In a move that could help South Africa’s stagnant economy, Chinese investors signed agreements to build a $10bn metallurgical complex in the country during President Xi Jinping’s state visit there last week, reports Reuters, citing sources in the know.
At a news conference on 24 July, President Cyril Ramaphosa said China had committed investments worth $14.7bn in the South African economy, but neither he nor President Xi mentioned the metallurgy complex, which would produce stainless steel and other metals.
However, an executive involved in the project and a provincial official told Reuters that construction would start next year.
The project envisages building a stainless steel plant, a ferrochrome plant and a silicomanganese plant.
Reuters notes that Ramaphosa is determined to promote economic growth after a decade of stagnation, and is targeting $100bn in new investment over five years.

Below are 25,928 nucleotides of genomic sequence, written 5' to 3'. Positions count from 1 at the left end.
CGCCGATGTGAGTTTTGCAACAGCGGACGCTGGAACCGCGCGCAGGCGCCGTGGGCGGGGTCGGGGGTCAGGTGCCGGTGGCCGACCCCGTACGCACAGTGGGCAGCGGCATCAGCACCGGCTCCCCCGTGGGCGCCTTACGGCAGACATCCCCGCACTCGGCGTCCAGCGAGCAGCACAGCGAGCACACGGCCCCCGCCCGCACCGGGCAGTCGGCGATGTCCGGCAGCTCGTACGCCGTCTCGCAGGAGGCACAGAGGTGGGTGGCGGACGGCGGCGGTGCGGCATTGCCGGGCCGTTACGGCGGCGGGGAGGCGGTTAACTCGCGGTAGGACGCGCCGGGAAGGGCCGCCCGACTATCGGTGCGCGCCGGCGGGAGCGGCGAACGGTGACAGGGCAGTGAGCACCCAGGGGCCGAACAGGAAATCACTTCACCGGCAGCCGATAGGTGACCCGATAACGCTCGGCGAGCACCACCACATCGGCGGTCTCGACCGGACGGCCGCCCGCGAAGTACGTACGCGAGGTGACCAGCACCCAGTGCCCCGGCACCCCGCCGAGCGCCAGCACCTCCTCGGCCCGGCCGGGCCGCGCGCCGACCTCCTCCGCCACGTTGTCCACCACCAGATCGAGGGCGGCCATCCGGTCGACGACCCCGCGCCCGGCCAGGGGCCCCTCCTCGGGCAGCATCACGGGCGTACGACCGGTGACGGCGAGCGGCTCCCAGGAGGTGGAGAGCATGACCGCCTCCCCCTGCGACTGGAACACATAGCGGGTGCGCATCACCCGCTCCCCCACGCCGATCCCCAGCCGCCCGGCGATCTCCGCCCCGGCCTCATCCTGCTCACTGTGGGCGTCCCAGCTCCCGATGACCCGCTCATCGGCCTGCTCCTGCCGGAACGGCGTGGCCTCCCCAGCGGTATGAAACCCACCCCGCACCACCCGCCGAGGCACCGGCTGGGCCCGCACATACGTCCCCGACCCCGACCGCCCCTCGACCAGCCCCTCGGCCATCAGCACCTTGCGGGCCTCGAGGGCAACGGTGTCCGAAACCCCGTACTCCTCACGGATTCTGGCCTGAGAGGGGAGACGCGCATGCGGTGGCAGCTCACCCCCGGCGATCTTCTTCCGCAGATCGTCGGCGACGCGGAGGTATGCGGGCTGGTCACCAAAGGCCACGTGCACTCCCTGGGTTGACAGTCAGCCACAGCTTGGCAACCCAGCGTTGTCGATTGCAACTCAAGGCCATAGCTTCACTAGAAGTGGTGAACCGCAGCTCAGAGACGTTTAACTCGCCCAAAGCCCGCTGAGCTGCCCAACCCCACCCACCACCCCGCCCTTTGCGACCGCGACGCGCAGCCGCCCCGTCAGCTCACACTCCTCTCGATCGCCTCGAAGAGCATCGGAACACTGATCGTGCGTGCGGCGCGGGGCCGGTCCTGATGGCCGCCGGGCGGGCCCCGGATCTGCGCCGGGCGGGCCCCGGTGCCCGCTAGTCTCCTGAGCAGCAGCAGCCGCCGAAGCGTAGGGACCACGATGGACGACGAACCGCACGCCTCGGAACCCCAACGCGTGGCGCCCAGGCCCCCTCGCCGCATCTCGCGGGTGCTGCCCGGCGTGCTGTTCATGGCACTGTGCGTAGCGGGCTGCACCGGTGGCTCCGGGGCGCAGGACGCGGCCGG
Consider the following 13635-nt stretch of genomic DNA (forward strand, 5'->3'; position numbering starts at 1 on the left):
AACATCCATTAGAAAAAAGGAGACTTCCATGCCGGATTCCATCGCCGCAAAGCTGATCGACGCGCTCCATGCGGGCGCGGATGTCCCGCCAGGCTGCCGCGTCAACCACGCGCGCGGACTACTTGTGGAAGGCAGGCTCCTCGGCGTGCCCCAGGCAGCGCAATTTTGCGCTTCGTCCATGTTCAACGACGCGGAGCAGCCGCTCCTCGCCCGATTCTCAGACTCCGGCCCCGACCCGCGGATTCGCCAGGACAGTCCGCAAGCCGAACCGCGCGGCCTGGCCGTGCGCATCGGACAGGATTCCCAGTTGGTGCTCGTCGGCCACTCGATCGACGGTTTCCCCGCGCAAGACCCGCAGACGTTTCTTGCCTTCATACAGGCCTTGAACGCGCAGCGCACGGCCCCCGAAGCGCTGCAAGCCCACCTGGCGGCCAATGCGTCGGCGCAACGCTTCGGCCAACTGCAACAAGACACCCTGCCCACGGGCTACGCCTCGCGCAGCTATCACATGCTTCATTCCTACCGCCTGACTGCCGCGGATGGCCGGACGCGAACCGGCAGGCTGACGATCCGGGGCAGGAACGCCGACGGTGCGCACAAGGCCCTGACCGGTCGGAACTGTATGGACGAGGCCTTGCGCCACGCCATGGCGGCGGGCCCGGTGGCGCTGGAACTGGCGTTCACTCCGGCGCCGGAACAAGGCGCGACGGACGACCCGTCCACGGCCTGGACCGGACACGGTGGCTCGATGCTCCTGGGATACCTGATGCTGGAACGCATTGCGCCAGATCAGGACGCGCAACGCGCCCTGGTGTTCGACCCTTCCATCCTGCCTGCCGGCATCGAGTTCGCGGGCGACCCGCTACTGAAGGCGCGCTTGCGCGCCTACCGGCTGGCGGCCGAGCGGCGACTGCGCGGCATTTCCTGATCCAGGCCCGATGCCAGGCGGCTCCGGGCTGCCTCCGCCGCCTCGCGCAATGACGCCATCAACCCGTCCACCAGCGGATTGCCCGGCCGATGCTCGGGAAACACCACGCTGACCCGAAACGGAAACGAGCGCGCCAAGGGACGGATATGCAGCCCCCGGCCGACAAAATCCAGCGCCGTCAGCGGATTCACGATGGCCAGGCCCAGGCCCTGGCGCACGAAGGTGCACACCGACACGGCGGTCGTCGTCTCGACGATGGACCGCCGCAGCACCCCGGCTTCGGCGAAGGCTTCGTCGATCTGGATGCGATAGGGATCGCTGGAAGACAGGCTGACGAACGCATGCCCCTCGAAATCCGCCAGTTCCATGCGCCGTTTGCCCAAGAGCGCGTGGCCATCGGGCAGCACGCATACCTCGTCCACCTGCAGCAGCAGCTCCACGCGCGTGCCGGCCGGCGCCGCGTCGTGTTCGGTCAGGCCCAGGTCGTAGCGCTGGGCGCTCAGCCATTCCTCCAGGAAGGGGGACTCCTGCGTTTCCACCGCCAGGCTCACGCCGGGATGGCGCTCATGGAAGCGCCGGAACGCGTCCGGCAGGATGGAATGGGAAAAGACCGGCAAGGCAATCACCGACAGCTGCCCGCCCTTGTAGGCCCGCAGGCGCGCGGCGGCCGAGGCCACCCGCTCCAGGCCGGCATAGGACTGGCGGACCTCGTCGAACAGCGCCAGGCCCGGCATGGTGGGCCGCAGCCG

Trade and Industry Minister Rob Davies said on 24 July that China was indeed considering a metallurgical project in a special economic zone (SEZ), but did not reveal the scale of the project or timeframe.
The anonymous executive said memoranda on the complex were signed before Xi and Ramaphosa gave a news conference on 24 July.
Reuters spoke to Richard Zitha, a project executive at the Musina-Makhado SEZ, where the complex will be based, who said the project was being led by Chinese state-owned companies, but he he declined to name them.
"The investors have been in South Africa for around a week and have visited mines to look for inputs for the project," Zitha said, according to Reuters.
The Musina-Makhado SEZ is in Limpopo province close to South Africa’s borders with Mozambique, Zimbabwe and Botswana.
The SEZ plans to house plants with a capacity of 3 million tonnes per annum of stainless steel, 3 million tonnes per annum of ferrochrome and 500,000 tonnes per annum of silicomanganese. Those capacity targets are subject to change and will be finalised by the end of the year, the executive said.
Image: South African President Cyril Ramaphosa during the 2018 BRICS summit, held in Johannesburg in July (Creative Commons)